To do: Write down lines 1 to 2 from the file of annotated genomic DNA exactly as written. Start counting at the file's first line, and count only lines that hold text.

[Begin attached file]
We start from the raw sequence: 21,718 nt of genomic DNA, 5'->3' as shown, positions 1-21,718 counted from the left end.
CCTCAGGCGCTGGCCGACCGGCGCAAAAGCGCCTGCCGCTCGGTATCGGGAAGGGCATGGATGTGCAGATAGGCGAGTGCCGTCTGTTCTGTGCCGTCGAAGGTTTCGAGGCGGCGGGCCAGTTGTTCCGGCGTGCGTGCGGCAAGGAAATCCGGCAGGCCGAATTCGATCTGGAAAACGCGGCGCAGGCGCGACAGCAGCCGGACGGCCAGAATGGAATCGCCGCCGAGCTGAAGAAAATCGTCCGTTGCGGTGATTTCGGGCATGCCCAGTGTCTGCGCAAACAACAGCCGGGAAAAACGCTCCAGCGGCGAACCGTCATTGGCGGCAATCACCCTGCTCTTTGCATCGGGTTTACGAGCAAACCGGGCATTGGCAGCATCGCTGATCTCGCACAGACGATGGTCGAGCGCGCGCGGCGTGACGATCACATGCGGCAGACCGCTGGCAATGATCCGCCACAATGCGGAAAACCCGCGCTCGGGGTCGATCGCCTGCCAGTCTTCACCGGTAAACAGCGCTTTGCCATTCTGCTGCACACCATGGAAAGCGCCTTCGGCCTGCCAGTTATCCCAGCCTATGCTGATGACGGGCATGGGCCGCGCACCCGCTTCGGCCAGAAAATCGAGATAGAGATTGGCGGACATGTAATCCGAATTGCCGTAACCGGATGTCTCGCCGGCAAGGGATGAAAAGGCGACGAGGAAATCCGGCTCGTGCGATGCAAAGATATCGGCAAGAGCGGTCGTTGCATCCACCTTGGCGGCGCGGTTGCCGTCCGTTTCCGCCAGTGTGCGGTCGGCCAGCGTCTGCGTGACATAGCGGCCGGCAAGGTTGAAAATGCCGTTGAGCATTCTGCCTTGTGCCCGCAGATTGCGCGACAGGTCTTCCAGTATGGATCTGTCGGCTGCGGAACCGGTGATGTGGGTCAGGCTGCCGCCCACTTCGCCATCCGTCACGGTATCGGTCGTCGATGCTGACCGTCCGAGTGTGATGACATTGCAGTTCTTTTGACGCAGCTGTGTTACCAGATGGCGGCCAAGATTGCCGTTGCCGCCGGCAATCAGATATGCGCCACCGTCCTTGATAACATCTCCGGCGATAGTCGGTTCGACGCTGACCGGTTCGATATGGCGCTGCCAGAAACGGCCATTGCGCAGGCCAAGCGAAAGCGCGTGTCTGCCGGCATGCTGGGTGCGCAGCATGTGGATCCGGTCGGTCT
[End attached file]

We start from the raw sequence: 21,718 nt of genomic DNA, 5'->3' as shown, positions 1-21,718 counted from the left end.
CCTCAGGCGCTGGCCGACCGGCGCAAAAGCGCCTGCCGCTCGGTATCGGGAAGGGCATGGATGTGCAGATAGGCGAGTGCCGTCTGTTCTGTGCCGTCGAAGGTTTCGAGGCGGCGGGCCAGTTGTTCCGGCGTGCGTGCGGCAAGGAAATCCGGCAGGCCGAATTCGATCTGGAAAACGCGGCGCAGGCGCGACAGCAGCCGGACGGCCAGAATGGAATCGCCGCCGAGCTGAAGAAAATCGTCCGTTGCGGTGATTTCGGGCATGCCCAGTGTCTGCGCAAACAACAGCCGGGAAAAACGCTCCAGCGGCGAACCGTCATTGGCGGCAATCACCCTGCTCTTTGCATCGGGTTTACGAGCAAACCGGGCATTGGCAGCATCGCTGATCTCGCACAGACGATGGTCGAGCGCGCGCGGCGTGACGATCACATGCGGCAGACCGCTGGCAATGATCCGCCACAATGCGGAAAACCCGCGCTCGGGGTCGATCGCCTGCCAGTCTTCACCGGTAAACAGCGCTTTGCCATTCTGCTGCACACCATGGAAAGCGCCTTCGGCCTGCCAGTTATCCCAGCCTATGCTGATGACGGGCATGGGCCGCGCACCCGCTTCGGCCAGAAAATCGAGATAGAGATTGGCGGACATGTAATCCGAATTGCCGTAACCGGATGTCTCGCCGGCAAGGGATGAAAAGGCGACGAGGAAATCCGGCTCGTGCGATGCAAAGATATCGGCAAGAGCGGTCGTTGCATCCACCTTGGCGGCGCGGTTGCCGTCCGTTTCCGCCAGTGTGCGGTCGGCCAGCGTCTGCGTGACATAGCGGCCGGCAAGGTTGAAAATGCCGTTGAGCATTCTGCCTTGTGCCCGCAGATTGCGCGACAGGTCTTCCAGTATGGATCTGTCGGCTGCGGAACCGGTGATGTGGGTCAGGCTGCCGCCCACTTCGCCATCCGTCACGGTATCGGTCGTCGATGCTGACCGTCCGAGTGTGATGACATTGCAGTTCTTTTGACGCAGCTGTGTTACCAGATGGCGGCCAAGATTGCCGTTGCCGCCGGCAATCAGATATGCGCCACCGTCCTTGATAACATCTCCGGCGATAGTCGGTTCGACGCTGACCGGTTCGATATGGCGCTGCCAGAAACGGCCATTGCGCAGGCCAAGCGAAAGCGCGTGTCTGCCGGCATGCTGGGTGCGCAGCATGTGGATCCGGTCGGTCT